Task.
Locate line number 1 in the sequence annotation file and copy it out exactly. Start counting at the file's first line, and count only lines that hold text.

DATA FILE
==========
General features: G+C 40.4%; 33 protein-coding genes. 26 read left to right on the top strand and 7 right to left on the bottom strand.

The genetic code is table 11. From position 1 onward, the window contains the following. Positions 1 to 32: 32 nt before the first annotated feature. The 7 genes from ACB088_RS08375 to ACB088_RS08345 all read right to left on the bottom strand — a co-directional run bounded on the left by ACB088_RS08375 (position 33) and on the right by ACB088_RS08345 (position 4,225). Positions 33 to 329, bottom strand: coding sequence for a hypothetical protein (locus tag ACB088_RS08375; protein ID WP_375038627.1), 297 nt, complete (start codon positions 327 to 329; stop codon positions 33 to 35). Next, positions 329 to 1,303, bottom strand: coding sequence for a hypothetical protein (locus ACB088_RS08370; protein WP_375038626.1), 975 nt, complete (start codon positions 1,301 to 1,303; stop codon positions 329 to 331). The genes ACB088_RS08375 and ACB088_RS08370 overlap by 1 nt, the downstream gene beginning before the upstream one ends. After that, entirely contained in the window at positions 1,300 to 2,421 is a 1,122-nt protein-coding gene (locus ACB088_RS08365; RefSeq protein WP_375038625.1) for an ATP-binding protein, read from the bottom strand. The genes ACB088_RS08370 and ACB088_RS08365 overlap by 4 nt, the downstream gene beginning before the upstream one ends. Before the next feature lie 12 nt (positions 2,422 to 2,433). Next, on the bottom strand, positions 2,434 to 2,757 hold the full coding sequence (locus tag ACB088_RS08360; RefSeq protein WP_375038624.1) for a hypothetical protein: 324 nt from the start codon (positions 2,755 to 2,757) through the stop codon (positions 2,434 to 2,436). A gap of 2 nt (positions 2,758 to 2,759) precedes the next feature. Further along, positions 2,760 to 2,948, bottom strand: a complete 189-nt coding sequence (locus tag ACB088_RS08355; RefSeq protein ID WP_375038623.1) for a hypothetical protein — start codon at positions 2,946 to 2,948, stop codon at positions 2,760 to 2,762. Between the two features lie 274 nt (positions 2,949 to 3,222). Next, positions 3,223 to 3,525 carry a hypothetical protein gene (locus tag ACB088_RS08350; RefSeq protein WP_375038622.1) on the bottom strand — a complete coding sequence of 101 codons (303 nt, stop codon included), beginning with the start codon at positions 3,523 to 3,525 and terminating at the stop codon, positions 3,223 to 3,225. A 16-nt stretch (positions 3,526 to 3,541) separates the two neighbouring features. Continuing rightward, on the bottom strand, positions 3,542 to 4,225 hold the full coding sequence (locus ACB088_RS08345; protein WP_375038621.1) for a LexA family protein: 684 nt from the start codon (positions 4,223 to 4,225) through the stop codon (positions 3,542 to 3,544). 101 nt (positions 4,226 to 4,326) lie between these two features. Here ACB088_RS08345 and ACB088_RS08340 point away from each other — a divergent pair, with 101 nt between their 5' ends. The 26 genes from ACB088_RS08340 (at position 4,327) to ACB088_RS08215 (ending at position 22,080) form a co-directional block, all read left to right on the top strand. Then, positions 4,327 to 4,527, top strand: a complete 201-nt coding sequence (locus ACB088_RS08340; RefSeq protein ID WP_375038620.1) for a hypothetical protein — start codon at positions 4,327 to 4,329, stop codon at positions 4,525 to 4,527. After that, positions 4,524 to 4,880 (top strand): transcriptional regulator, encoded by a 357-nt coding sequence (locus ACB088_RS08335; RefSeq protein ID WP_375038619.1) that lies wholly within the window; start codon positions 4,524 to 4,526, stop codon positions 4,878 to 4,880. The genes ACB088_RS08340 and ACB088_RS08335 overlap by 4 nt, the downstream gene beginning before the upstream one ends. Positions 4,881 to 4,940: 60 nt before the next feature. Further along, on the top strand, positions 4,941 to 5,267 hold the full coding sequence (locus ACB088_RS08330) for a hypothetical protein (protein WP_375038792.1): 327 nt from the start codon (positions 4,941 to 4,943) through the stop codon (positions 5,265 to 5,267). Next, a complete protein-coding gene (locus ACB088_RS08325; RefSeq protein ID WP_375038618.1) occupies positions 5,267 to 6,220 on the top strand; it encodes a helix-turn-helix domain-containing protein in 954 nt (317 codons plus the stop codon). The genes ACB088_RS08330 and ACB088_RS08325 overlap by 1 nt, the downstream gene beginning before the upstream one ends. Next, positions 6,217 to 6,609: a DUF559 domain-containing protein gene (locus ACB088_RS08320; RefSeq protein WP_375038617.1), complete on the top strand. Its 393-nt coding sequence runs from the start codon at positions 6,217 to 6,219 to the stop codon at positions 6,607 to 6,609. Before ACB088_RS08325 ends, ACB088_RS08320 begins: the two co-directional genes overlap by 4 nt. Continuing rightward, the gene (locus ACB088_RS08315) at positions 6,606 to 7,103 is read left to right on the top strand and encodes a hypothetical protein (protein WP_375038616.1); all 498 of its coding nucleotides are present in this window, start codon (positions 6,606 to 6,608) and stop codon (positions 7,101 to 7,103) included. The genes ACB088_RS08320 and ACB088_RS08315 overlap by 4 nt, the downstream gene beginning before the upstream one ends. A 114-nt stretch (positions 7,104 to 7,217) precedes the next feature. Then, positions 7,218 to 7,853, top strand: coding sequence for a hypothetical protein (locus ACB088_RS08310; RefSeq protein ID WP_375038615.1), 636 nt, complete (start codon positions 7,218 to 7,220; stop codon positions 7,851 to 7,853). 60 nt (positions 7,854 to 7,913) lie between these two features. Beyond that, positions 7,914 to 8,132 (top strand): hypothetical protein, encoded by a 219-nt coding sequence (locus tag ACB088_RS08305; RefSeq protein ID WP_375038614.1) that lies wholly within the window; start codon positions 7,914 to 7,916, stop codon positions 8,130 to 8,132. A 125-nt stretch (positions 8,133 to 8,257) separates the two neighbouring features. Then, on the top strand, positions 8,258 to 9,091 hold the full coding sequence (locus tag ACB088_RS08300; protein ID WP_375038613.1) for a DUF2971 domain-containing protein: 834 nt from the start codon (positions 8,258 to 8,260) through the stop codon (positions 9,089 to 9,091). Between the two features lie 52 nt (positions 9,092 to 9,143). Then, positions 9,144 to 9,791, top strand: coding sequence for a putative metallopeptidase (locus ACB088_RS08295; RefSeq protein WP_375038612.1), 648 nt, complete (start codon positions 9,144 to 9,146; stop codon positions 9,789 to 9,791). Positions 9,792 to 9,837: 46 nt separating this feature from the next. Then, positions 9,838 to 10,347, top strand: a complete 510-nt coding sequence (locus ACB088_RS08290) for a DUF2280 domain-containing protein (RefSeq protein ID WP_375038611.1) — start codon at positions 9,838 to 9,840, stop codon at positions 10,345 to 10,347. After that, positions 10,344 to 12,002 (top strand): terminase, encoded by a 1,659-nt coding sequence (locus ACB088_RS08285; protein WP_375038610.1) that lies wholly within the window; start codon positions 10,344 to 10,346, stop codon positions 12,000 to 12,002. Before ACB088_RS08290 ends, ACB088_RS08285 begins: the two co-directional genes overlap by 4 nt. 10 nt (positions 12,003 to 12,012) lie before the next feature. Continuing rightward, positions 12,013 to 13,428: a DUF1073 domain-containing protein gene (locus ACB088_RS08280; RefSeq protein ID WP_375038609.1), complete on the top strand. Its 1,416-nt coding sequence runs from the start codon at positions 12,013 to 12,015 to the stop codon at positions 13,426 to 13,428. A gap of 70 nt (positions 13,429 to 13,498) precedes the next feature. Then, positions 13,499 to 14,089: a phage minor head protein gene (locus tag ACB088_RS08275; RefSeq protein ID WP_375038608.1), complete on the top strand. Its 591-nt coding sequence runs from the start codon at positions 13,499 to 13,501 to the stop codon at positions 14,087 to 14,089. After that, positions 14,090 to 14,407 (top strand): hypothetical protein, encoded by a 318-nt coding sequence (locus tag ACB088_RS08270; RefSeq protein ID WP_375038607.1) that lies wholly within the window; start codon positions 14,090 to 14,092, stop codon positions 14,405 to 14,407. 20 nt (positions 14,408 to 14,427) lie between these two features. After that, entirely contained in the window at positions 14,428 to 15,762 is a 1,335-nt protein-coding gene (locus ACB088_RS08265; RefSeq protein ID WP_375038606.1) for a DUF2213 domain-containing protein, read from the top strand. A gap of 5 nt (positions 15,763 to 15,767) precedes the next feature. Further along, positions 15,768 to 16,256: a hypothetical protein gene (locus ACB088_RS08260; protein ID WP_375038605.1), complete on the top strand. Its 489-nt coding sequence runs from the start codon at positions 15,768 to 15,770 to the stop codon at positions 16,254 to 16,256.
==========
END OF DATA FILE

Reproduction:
General features: G+C 40.4%; 33 protein-coding genes. 26 read left to right on the top strand and 7 right to left on the bottom strand.